Indeed, this Circassian official said, he would not allow any “divergence of opinion during discussions” and that “if any of the young people tried to express his opinion, he [this official] would stop the congress until this young person was carried out of the hall.” Obviously, this individual felt he had nothing to fear from publicity.
On Saturday, the day of the congress itself, the delegates and others had to pass through a cordon of militia, metal detectors, and militia and others in uniform and out. The younger Circassians were told that there was no place for them, “although almost half of the red seats were not filled,” a reality that the young Circassians quickly discovered.
As planned by the organizing officials, “the first part of the congress was conducted in the presence of guests, after which all ‘the extras’ had to leave the hall.” As a result, as many Circassian activists and especially Circassian young people noted, “the very people for whom the ICA ought to work did not have the right to see how the president of the ICA was elected.”
To ensure there was little time for discussion, the officials delivered long, Brezhnev-style speeches, and then reduced the number of those with the right to vote to 63. And the organizers eliminated all opposition voices except one, “the single youthful delegate of the Congress, Rimur Zhuzhuyev.
Zhuzhuyev spokes last, but he spoke directly to the issues agitating young people. To make his point, he nominated Ibragim Yaganov to be president of the ICA, but that proposal was immediately ruled out of order because Yaganov, despite a long history of Circassian activism, was not a delegate. As a result, the Moscow people got their way on all issues.
But as one observer pointed out, “the young Circassians with their own eyes saw” at this carefully orchestrated congress how nationality policy is really made, how the bureaucracy tries in all ways to enforce conformity, “how former KGB officers, violating the law, give up mandates ‘on the side,’ and how inactive the organizations that claim to be their leaders are.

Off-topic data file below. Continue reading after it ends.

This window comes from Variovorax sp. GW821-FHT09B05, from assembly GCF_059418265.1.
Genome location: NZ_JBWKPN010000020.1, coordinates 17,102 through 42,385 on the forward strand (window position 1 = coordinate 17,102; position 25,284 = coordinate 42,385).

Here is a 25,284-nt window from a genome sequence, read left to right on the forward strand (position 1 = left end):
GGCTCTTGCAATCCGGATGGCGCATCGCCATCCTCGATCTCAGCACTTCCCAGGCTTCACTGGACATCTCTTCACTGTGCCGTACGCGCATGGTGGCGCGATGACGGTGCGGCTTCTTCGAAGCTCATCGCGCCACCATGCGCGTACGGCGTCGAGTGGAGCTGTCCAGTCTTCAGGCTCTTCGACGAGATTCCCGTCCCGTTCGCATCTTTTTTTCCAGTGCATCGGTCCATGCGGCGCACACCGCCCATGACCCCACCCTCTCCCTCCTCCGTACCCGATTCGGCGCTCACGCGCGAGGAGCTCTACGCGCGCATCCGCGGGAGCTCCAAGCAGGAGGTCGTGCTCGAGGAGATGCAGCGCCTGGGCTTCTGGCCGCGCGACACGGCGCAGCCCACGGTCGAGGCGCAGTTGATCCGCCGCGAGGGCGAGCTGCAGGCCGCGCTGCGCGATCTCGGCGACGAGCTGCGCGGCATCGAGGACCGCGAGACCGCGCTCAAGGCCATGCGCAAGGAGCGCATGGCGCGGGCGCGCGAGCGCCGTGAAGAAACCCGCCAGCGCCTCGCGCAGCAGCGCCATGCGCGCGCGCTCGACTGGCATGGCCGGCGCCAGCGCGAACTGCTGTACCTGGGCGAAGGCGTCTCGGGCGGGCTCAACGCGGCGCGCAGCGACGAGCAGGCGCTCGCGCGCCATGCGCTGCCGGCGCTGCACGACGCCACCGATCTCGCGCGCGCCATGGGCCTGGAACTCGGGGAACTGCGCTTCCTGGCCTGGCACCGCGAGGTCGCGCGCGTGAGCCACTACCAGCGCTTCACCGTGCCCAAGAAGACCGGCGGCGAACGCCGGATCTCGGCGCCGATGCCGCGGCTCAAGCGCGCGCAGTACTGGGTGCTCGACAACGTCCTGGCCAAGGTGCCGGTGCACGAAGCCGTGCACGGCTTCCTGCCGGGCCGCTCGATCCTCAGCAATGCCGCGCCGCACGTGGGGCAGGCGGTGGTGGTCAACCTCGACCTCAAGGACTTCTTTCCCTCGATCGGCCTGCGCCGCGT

Moreover, this same source continued, the young Circassians saw that the diaspora is prepared to put up with “this spectacle” with objecting, that the pro-Moscow officials interfere in public organizations in violation of the law, and how, despite “beautiful speeches about the future,” young people “do not have any real role.”
As a result and despite the statements of the official leaders to the contrary, “Circassian young people recognized that they are a real force,” one that officials are so afraid of that they behave as they do, something that will give some the courage to continue to fight within the system but lead others either to disgust or radicalization.
Ibragim Yaganov, the leader of the Khase youth organization whose candidacy to head the ICA was ruled out of order, was even more candid about what this meeting means for the future. While acknowledging Kanzhobi Azhakhov has the money, Yaganov said this was not enough (
Azhakhov will be able to pay to bring in guests and wine and dine them, “but the tasks of the national organization today ought to be different. Those are the tasks which the powers that be cannot take upon themselves for the simple reason that they are the powers that be. [Instead,] society must take them on.”
But the powers that be do not understand that harsh fact. They have created “a vacuum” in the lives of young people, and consequently, Yaganov said, “young people are going to Islamic extremism.” The only way to prevent that isto address real issues, something neither Moscow, nor its people on the scene, nor the ICA as presently constituted, is prepared to do.


For those interested in following these developments, there are a variety of extremely useful Circassian websites, including the Circassian World Newsletter which is available at